At the far end of Cwm Cywarch, one of the quieter corners of Snowdonia, a faded tatty information poster framed in wood describes the old system of transhumance. Farmers would move their livestock around the mountains between higher and lower pastures in time with the seasons, staying on higher ground during the warmer summer months and retreating down to the valleys for winter. Hafod was described as the ‘summer resting place’, whilst a winter dwelling was known as Hendre.
With a few days to go before before summer solstice, I went to find my own Hafod at the base of Aran Fawddwy high above the Cwm Cywarch valley. A long backpack in the sun through the valleys and over the ridges before a wild camp on the shore of a tarn at the foot of one of Snowdonias finest but often overlooked mountains. I’d been introduced to the Arans a few years ago by James, it’s a striking mountain range and from certain angles Aran Fawddwy looks menacing. A canine pointed summit cresting a long ridge, holding that almost pyramidical shape that children make when asked to draw mountains. Summer was absent for the first few hours, thick clouds were smothered thick overhead. As time passed some promising shafts of sunlight found their way through the grey and lit up the green slopes of Y Berwyn, bright bursts of rhododendron made the empty valley feel a little more like midsummer.
An easy climb up the valley led to a series of deep pools and waterfalls at the edge of a pine plantation, amongst the mossy rocks of Pistyll Gwyn made an ideal spot to stop and refuel for mid morning coffee and cake, this was supposed to be all about resting after all. Leaving the waterfalls behind, the land opened up and spread out in a grassy plateau covered in hares cotton grass, thousands of soft white heads on thin stalks bobbing back and forth together in the breeze under the dark Aran ridge which dominated the skyline in the north. Rather than heading up to the ridge I turned left and made for the rounded hill of Waun Goch and followed a further track path to Pen yr Allt Uchaf. Walking up steep hills usually prompts a few breathless pauses to rest aching legs, but here it was the descents that were exhausting, warranting a break every few minutes to save trembling knees find a safe way down. The drop into Cywarth required a little patience, without trekking poles to lean over it was necessary to use all fours and contour back and forth to get down into the valley. Crossing the valley and climbing to the lower slopes of Glasgwm became warm work with a sudden change in the weather, the thick grey clouds of the morning had mostly gone and blue skies reigned overhead allowing warm summer sunshine to break through.The good conditions remained for much of the afternoon as I passed over the top of Glasgwm and joined the ridge. You have to pinch yourself when the conditions turn out like this, perfect backpacking weather under warm sunshine, a gentle breeze and endless views in all directions. The weather gods were indeed smiling this afternoon. The sky stayed clear for just long enough, the summit of Aran Fawddwy is the highest point for many miles in most directions. As the sun started to dip and make the air hazy, the land out to the east turned golden in the warm evening light, an endless vista of hills and deep valleys. After leaving the summit an unexpected thick mist blew in and took away much of the evening light, it all looked very dramatic for a few minutes before turning into a gloomy shade of grey. After many hours of walking high and low with a pack on I was more than happy to retire and find my well earned summer resting place on the shores of Llyn Lliwbran. By the time a tent had been pitched, the top of Aran Fawddwy had been swallowed by the mist. Sat down by the waters edge I fried up some chorizo and a few vegetables with rice and proceeded to eat until I could eat no more. I did my resting place proud and slept through the night till well after nine the next morning, although it was grey and cloudy again I knew the weather was due to brighten up and considered waiting for the sun to come out to allow a quick dip in the lake. Then again this was supposed to be a resting place and the idea of a cold swim lost out to idling, drinking coffee and laying around doing nothing for a few hours.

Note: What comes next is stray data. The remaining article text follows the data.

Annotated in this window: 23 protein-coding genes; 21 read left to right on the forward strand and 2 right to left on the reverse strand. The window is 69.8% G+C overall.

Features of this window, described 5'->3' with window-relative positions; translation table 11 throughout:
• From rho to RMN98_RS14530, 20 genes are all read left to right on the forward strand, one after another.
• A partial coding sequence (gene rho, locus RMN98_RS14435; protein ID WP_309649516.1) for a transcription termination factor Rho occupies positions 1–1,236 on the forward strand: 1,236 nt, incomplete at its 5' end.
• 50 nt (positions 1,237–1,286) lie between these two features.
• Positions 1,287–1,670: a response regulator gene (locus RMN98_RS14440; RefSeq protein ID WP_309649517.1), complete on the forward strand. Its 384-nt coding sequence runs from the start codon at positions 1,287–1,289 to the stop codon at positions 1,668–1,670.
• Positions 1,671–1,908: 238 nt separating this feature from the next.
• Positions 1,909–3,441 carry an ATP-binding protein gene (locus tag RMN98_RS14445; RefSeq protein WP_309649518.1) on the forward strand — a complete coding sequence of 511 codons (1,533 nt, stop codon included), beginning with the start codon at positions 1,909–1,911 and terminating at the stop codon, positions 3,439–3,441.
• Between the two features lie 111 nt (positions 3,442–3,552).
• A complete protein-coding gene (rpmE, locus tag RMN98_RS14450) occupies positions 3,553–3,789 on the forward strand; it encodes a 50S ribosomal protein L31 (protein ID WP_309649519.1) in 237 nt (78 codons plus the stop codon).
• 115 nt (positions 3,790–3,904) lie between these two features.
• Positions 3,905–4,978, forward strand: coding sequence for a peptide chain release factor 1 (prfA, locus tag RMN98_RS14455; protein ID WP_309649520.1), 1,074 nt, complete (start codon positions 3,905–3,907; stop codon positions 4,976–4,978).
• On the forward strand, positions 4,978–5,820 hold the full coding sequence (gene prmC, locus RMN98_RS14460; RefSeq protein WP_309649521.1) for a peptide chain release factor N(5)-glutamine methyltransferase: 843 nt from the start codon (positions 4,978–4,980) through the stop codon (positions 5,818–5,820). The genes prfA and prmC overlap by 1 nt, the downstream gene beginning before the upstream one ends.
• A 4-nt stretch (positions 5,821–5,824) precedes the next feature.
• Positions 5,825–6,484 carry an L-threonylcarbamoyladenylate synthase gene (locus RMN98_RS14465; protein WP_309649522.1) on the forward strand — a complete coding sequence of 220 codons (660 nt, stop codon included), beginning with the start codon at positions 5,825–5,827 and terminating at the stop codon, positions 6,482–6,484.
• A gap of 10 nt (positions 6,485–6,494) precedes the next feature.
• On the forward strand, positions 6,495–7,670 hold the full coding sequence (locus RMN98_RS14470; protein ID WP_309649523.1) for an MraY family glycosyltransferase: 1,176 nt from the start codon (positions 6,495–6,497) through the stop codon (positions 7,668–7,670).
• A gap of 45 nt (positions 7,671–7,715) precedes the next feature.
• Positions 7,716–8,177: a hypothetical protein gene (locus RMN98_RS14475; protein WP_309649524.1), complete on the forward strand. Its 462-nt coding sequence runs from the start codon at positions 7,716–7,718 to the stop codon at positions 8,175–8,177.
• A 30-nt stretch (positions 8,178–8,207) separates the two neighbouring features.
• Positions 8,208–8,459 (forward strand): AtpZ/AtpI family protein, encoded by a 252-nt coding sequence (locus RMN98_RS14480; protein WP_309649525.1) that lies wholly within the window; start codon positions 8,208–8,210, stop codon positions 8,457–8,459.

A tributary flowed from the lake all the way down to Afon Dyfi where I’d parked in Llanymawddwy, it made good sense to follow the stream from its source all the way down to the road and let the water do all the navigation. The stream trickled thin through cotton grass before widening and rushing over rocks as waterfalls into deep plunge pools. Even under the mornings dull grey sky the greens of the treetops and valleys seemed to shine. I ignored the footpaths in favour of following the stream all the way to the road, wading in the cold water when the banks became overgrown with trees. A fine way to end a walk in the heart of summer.
Back at the starting point I got a good old fashioned ticking off from a local old woman for leaving my car overnight in the village, she told me it was irresponsible to not leave a sign on the dashboard saying when I’d be back. A fair point, but I always think this can be an open invitation to get your car broken into, not that I have any sentimental attachment to the scratched CDs and empty coffee cups on the inside but getting back home could be a problem. I tried to explain that I always let friends know where I’m going she wasn’t having it. We left on good terms and when I return in December to find my Hendre I was given strict instructions to post a note through her door to say when I’d be back.